"Yes. We are moving according to schedule," Sergei Kiriyenko said, answering a question as to whether a trial run was possible before the end of this year.
However, he added that unforeseen obstacles were possible in so much as the corporation was working to integrate "old equipment."
"We are integrating old German equipment, delivered 25 years ago, into the project," he said.
The construction of the Bushehr nuclear power plant was started in 1975 by German companies. However, the German firms stopped work after the imposition of a U.S. embargo on high technology supplies to Iran following the 1979 Islamic Revolution and the subsequent capture of the U.S. embassy in Tehran.
Russia signed a contract with Iran to finish work on the plant in February 1998. The Bushehr project was originally scheduled for commissioning at the end of 2006, but the date has been postponed several times. Russia has cited financial problems for the delay, with Iran accusing it of caution amid suspicions by Western powers that Tehran could be seeking nuclear weapons. The Islamic Republic insists it needs its nuclear program to provide civilian energy.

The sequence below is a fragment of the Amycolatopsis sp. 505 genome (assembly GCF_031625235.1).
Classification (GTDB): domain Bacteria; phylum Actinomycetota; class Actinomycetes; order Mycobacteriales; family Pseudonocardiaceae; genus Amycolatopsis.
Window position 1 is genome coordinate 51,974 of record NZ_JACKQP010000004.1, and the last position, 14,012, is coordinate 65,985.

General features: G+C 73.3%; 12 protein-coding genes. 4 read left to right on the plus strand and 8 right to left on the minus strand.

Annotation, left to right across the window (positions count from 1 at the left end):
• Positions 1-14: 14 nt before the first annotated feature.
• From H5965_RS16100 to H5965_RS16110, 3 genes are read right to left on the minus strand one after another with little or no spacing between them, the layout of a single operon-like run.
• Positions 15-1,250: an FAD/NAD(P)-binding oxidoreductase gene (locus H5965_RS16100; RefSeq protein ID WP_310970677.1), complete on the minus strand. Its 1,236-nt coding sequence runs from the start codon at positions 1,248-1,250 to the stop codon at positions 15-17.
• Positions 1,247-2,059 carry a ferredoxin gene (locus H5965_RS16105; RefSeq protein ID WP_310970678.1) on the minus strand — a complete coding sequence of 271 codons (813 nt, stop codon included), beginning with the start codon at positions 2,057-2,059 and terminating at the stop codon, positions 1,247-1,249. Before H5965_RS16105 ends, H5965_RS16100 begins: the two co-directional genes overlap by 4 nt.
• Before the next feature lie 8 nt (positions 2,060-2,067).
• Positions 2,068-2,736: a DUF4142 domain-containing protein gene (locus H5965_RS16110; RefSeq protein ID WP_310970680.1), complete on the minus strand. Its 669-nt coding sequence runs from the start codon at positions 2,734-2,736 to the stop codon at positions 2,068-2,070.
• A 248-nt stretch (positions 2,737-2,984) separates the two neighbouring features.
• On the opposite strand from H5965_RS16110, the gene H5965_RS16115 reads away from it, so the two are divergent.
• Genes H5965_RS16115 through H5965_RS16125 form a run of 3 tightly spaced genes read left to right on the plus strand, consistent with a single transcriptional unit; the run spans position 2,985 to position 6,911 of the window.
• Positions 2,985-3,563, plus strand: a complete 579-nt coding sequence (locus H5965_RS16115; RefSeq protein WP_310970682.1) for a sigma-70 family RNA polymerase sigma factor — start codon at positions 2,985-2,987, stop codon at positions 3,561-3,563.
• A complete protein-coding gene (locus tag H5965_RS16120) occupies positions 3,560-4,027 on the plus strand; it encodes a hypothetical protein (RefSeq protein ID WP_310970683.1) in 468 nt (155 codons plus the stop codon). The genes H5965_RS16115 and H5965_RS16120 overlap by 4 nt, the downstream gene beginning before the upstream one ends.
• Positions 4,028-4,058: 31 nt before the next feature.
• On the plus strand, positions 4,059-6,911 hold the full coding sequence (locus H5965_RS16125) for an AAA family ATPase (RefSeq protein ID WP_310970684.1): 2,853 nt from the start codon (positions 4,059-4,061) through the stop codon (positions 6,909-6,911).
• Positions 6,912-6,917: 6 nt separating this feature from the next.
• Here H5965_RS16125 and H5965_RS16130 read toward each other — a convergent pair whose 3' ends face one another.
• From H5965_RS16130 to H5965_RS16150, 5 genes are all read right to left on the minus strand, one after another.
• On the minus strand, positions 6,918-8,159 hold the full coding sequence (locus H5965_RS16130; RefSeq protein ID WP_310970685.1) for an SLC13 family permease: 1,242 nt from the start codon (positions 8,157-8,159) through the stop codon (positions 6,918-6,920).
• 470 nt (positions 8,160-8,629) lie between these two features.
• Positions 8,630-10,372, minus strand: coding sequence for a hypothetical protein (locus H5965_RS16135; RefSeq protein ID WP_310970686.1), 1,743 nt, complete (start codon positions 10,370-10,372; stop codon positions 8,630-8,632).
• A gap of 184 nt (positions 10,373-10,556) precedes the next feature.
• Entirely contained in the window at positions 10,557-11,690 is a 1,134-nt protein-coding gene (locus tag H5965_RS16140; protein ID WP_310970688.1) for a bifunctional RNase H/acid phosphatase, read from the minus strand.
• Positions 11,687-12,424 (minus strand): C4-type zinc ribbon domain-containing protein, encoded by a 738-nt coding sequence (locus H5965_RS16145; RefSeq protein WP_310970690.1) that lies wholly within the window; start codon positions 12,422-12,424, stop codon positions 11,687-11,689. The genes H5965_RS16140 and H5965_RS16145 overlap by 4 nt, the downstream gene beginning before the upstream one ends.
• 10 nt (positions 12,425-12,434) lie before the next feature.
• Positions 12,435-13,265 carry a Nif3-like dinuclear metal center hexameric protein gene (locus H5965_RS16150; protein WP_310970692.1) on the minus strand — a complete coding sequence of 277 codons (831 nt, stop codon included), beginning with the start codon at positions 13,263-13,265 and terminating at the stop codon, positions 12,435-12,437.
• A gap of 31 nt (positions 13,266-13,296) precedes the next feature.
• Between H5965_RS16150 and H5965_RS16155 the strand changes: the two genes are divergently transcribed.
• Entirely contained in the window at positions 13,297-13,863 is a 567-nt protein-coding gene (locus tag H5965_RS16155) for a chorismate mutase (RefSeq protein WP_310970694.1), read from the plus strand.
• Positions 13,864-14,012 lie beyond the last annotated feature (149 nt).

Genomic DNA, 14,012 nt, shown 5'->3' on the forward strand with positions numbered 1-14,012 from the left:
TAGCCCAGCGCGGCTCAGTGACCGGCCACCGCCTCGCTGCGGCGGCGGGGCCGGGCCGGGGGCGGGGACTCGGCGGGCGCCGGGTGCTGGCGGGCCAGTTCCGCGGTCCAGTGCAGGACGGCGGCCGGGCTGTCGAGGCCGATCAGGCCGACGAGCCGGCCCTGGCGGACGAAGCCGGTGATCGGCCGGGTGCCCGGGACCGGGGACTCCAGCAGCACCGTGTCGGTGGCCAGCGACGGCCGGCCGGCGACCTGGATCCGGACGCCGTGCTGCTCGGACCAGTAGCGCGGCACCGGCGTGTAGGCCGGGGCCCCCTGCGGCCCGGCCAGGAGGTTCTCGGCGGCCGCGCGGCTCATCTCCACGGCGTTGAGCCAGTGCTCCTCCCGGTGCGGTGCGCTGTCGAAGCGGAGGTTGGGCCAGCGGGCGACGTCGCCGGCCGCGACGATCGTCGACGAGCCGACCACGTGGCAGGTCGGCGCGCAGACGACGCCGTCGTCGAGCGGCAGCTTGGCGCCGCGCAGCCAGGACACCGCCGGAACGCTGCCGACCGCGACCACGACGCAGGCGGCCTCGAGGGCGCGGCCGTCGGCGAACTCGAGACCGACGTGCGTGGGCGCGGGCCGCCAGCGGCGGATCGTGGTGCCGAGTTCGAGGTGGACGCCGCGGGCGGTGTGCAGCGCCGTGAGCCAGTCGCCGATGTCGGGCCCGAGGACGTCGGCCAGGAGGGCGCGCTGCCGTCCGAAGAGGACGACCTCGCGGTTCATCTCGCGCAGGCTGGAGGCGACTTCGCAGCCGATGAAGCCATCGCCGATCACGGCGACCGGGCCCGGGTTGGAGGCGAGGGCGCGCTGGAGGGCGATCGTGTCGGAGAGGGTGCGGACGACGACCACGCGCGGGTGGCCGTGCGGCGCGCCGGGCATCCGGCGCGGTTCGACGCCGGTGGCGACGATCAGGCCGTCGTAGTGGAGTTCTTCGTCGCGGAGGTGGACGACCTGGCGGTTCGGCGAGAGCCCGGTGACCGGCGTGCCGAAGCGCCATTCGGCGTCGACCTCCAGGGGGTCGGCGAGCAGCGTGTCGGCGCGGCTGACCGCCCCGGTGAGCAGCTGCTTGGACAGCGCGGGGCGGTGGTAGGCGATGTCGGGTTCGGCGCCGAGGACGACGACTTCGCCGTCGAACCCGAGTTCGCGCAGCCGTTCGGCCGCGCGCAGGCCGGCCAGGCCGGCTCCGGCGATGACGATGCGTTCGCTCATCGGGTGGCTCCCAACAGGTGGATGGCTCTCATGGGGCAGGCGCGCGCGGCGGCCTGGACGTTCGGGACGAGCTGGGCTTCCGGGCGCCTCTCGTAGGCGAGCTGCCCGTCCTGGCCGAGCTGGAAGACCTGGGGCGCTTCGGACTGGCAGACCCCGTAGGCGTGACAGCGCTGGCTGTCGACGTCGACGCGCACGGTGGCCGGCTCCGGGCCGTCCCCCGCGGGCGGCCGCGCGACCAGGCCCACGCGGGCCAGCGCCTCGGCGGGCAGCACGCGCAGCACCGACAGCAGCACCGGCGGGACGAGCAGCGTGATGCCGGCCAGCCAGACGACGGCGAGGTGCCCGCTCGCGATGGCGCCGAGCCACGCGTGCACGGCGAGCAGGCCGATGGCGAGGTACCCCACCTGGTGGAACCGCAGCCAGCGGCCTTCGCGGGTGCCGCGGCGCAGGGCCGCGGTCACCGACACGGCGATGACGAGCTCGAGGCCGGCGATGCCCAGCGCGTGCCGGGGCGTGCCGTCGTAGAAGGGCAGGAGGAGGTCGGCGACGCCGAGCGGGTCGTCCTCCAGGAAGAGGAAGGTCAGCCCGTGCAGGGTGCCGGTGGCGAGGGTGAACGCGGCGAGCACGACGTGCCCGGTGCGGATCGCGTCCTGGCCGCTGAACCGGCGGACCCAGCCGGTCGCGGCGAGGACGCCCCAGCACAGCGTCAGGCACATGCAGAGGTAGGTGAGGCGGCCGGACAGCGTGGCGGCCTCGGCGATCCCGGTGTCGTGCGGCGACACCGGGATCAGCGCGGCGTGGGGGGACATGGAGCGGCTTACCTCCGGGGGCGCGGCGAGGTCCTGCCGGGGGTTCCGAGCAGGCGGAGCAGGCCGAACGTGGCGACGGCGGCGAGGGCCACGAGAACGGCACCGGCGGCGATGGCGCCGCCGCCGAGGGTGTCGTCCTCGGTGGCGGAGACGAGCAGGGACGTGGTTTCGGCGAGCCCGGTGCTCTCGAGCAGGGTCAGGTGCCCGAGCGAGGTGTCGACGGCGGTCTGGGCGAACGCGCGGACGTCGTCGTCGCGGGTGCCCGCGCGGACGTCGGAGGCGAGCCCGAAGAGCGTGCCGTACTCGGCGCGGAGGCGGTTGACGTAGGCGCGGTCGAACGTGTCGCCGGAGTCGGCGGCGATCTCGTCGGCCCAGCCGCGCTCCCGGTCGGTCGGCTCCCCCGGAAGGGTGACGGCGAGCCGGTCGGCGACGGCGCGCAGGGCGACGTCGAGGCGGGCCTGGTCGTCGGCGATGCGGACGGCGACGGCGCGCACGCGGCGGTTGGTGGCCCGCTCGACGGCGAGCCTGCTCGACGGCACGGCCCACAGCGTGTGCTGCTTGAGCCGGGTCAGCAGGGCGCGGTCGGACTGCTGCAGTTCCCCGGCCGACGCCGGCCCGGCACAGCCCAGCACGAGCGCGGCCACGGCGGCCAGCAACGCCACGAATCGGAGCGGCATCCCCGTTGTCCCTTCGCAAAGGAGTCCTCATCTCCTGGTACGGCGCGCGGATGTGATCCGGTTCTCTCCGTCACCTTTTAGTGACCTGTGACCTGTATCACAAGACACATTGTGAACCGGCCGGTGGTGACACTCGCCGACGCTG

Kiriyenko also said that Rosatom's main priority in the construction of the Bushehr nuclear power plant was the issue of safety.
"The absolute priority for us is security. A Russian delegation recently visited the construction site and I am planning to be there in late February," he said.
Iran's Atomic Energy Organization said earlier the Bushehr plant was 94.8% complete. Foreign Minister Manouchehr Mottaki said it was due to be put into operation in the first half of 2009.